Oxidative stress contributes to pathogenesis and progression of Alzheimer’s disease (AD). Higher levels of the dietary antioxidants— carotenoids and tocopherols— are associated with better cognitive functions and lower risk for AD, and lower levels of multiple carotenoids are found in serum and plasma of patients with AD. Although brains donated by individuals with mild cognitive impairment had significantly lower levels of lutein and beta-carotene, previous investigators found no significant difference in carotenoid levels of brains with AD and cognitively normal brains.
This study tested the hypothesis that micronutrients are significantly lower in donor brains with AD than in healthy elderly brains.
Samples of donor brains with confirmed AD or verified health were dissected into grey and white matter, extracted with organic solvents and analyzed by HPLC.
AD brains had significantly lower levels of lutein, zeaxanthin, anhydrolutein, retinol, lycopene, and alpha-tocopherol, and significantly increased levels of XMiAD, an unidentified xanthophyll metabolite. No meso-zeaxanthin was detected. The overlapping protective roles of xanthophylls, carotenes, α- and γ-tocopherol are discussed.
Brains with AD had substantially lower concentrations of some, but not all, xanthophylls, carotenes, and tocopherols, and several-fold higher concentrations of an unidentified xanthophyll metabolite increased in AD (XMiAD).
Alzheimer’s disease (AD) is a progressive neurodegenerative disease estimated to affect six million Americans  and thirty-three million people worldwide ; large numbers of those affected are not yet diagnosed [1, 3]. Pathologic hallmarks in the brain are extracellular amyloid-β deposits and intracellular tangles of tau filaments, inflammation, and atrophy .
The disease process is multifactorial; factors increasing oxidative stress and biomarkers of oxidative stress correlate with cognitive impairment . Current models of pathogenesis focus on mitochondrial dysfunction [5–7], disrupted autophagy of aged or damaged organelles, particularly mitochondria [8, 9], protein misfolding following S-nitrosylation or oxidation , or production of inflammatory cytokines and reactive oxygen species by microglia and astrocytes around amyloid plaques or neurofibrillary tangles . All models include oxidative damage in the pathogenesis and progression of AD [12–14] and end with neuroinflammation and neuronal death [14, 15].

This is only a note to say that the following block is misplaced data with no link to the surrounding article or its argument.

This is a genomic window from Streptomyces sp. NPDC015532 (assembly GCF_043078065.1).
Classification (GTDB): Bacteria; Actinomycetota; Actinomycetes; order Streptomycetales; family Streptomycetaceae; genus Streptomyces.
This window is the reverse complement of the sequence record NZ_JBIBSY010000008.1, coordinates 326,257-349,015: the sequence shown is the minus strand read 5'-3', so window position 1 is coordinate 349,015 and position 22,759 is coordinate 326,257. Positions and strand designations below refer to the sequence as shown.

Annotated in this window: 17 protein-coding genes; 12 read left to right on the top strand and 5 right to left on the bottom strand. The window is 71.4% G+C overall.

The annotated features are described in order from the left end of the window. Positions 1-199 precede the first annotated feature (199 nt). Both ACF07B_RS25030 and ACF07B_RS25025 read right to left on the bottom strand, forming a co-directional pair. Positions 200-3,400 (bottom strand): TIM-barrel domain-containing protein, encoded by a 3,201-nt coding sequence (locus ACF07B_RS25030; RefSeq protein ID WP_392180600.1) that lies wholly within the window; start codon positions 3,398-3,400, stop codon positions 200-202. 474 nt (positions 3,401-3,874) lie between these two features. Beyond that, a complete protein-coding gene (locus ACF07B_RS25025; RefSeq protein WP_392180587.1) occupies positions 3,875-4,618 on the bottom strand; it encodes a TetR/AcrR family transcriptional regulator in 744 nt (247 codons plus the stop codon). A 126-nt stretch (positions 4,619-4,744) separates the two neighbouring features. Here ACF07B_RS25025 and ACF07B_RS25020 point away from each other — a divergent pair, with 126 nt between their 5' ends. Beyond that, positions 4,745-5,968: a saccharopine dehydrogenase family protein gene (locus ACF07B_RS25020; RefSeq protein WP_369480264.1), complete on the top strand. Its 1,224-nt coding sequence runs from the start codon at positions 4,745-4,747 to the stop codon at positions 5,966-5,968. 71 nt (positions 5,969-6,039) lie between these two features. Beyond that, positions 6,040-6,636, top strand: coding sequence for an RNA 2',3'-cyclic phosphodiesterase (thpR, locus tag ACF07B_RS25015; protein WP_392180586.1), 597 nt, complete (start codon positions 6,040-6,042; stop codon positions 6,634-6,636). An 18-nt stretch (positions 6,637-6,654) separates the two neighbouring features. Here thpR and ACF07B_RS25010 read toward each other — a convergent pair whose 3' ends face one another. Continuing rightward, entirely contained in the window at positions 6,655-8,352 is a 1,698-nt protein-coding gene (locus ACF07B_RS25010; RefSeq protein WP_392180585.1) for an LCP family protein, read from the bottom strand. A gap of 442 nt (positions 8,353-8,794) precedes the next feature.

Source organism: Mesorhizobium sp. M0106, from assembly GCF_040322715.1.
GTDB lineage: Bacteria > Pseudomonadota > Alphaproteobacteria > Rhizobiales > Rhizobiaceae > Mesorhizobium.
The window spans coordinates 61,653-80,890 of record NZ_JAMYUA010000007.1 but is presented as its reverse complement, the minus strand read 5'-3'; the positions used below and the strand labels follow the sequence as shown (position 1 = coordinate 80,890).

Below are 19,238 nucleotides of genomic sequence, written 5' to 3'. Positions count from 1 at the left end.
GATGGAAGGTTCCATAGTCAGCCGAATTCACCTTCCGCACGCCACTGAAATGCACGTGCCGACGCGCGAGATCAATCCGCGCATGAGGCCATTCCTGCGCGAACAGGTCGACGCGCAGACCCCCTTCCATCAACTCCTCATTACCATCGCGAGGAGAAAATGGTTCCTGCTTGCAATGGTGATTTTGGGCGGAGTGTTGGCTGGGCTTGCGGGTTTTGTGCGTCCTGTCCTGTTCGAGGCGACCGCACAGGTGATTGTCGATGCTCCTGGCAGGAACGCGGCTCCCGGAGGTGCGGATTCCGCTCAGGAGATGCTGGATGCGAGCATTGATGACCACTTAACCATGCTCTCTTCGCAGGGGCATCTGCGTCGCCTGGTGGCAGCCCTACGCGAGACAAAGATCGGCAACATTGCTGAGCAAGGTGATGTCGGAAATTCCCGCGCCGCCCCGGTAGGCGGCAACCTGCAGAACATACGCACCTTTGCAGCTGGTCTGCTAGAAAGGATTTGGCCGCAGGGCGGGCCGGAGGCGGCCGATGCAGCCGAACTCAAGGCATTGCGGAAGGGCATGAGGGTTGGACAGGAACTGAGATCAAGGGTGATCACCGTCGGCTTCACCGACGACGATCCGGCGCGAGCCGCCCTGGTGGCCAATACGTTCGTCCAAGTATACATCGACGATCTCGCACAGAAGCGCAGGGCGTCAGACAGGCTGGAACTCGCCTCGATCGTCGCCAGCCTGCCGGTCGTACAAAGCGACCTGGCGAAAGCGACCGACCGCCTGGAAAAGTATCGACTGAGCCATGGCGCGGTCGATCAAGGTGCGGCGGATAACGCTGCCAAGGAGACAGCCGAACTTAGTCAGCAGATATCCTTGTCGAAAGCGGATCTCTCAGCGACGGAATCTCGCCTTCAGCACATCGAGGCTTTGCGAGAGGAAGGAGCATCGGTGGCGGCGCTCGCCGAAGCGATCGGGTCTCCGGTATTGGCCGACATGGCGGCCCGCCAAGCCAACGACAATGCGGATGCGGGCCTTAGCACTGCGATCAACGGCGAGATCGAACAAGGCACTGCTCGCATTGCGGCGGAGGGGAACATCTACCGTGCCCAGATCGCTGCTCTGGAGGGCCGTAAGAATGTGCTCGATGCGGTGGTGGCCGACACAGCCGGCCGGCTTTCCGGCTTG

Neurons are highly susceptible to oxidative damage because of their high metabolic rates, tissue oxygen levels, stores of redox metals, and high membrane content of easily oxidized polyunsaturated fatty acids such as docosahexaenoic acid and arachidonic acid which together represent 20% of brain lipids. Because the brain operates in a delicate balance between its modest antioxidant reserve and the constant generation of damaging reactive species during normal functions, brain survival requires multiple forms of antioxidants . Disruptions in this balance by increased oxidation or deficiency in brain antioxidants increase frailty , threaten functions essential to cognition, and may contribute to AD pathogenesis [13, 18].
Dietary xanthophylls and other carotenoids suppress key aspects of AD pathogenesis, including oxidation and inflammation [19–21], secretase activity and release of Aβ oligomers , and aggregation of Aβ fibrils . Carotenoids have potential to modulate risk for AD or dementia, but low levels in AD brains have not been demonstrated. In fact, low plasma levels of xanthophylls in AD have been attributed to significantly lower concentrations of HDL in AD subjects who also have vascular complications . Dietary tocopherols are important antioxidants that also inhibit oxidative stress and modulate proinflammatory pathways, apoptosis, and neuroprotective functions  that are implicated in risk for AD.
Risk for dementia/AD